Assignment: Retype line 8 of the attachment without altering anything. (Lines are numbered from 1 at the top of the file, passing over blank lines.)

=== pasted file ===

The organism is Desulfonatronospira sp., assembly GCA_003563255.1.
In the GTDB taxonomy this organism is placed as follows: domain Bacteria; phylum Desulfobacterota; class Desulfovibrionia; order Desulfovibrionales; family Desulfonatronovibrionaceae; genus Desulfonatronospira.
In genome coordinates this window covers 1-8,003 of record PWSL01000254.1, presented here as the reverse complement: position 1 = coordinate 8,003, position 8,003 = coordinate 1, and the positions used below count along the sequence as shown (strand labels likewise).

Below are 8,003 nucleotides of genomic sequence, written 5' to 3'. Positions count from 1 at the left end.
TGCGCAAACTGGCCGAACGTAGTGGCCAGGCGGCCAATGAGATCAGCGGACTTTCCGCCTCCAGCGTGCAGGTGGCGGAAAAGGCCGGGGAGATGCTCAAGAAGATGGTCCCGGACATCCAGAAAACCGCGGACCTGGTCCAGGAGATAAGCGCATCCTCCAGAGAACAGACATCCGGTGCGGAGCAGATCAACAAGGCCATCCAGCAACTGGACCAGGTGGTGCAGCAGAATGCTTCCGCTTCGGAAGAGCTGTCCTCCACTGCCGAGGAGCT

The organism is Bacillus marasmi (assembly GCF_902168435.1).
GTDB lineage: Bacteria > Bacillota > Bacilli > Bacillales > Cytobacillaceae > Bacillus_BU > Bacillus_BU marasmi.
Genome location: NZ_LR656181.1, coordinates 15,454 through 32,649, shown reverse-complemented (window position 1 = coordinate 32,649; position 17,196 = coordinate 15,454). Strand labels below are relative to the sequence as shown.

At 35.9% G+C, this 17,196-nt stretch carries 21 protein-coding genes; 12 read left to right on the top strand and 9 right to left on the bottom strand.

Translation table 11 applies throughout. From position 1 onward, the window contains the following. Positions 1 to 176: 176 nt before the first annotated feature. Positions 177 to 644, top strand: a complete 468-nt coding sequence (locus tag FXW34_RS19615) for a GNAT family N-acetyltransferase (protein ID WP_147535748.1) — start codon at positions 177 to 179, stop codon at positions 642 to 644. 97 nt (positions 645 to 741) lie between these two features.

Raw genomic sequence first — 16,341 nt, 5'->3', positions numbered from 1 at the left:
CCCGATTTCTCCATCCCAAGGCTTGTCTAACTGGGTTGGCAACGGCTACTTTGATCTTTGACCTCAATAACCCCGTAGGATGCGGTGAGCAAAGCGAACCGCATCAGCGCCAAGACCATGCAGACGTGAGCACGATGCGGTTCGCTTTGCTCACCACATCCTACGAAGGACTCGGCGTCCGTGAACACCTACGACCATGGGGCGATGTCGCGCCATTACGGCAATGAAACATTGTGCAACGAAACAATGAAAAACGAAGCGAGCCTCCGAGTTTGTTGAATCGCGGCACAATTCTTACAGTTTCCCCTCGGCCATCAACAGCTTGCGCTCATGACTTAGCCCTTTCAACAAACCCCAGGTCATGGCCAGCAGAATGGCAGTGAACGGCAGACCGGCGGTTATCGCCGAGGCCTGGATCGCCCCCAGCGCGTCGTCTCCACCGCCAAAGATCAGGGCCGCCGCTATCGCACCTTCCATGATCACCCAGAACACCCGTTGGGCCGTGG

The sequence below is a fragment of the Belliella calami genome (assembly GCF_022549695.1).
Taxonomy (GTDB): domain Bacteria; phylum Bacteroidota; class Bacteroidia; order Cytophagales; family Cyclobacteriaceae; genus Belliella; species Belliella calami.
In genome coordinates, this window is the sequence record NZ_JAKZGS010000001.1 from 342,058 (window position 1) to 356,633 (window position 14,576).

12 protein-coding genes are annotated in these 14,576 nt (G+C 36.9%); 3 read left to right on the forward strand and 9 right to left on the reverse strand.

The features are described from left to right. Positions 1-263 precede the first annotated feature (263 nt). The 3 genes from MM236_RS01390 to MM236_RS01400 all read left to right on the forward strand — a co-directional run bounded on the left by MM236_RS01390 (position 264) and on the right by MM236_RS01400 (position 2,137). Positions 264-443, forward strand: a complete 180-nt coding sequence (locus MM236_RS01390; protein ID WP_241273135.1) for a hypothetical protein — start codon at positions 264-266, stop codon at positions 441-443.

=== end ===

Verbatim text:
Genome location: NZ_LR656181.1, coordinates 15,454 through 32,649, shown reverse-complemented (window position 1 = coordinate 32,649; position 17,196 = coordinate 15,454). Strand labels below are relative to the sequence as shown.